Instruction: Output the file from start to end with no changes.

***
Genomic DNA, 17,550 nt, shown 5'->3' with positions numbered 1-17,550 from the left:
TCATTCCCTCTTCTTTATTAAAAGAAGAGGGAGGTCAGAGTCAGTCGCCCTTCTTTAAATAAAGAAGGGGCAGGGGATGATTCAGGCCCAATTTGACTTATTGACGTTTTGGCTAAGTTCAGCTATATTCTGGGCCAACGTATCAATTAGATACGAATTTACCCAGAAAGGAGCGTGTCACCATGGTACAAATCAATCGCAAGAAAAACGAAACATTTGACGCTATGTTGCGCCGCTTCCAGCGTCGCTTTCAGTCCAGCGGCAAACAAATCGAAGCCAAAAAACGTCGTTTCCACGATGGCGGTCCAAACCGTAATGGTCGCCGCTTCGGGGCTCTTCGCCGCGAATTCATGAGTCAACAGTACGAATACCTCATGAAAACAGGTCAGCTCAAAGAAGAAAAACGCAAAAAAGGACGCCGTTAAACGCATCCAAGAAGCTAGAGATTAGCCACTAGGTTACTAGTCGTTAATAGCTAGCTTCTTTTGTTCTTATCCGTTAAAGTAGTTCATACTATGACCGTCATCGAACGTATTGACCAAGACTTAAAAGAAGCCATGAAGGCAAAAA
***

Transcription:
Genomic DNA, 17,550 nt, shown 5'->3' with positions numbered 1-17,550 from the left:
TCATTCCCTCTTCTTTATTAAAAGAAGAGGGAGGTCAGAGTCAGTCGCCCTTCTTTAAATAAAGAAGGGGCAGGGGATGATTCAGGCCCAATTTGACTTATTGACGTTTTGGCTAAGTTCAGCTATATTCTGGGCCAACGTATCAATTAGATACGAATTTACCCAGAAAGGAGCGTGTCACCATGGTACAAATCAATCGCAAGAAAAACGAAACATTTGACGCTATGTTGCGCCGCTTCCAGCGTCGCTTTCAGTCCAGCGGCAAACAAATCGAAGCCAAAAAACGTCGTTTCCACGATGGCGGTCCAAACCGTAATGGTCGCCGCTTCGGGGCTCTTCGCCGCGAATTCATGAGTCAACAGTACGAATACCTCATGAAAACAGGTCAGCTCAAAGAAGAAAAACGCAAAAAAGGACGCCGTTAAACGCATCCAAGAAGCTAGAGATTAGCCACTAGGTTACTAGTCGTTAATAGCTAGCTTCTTTTGTTCTTATCCGTTAAAGTAGTTCATACTATGACCGTCATCGAACGTATTGACCAAGACTTAAAAGAAGCCATGAAGGCAAAAA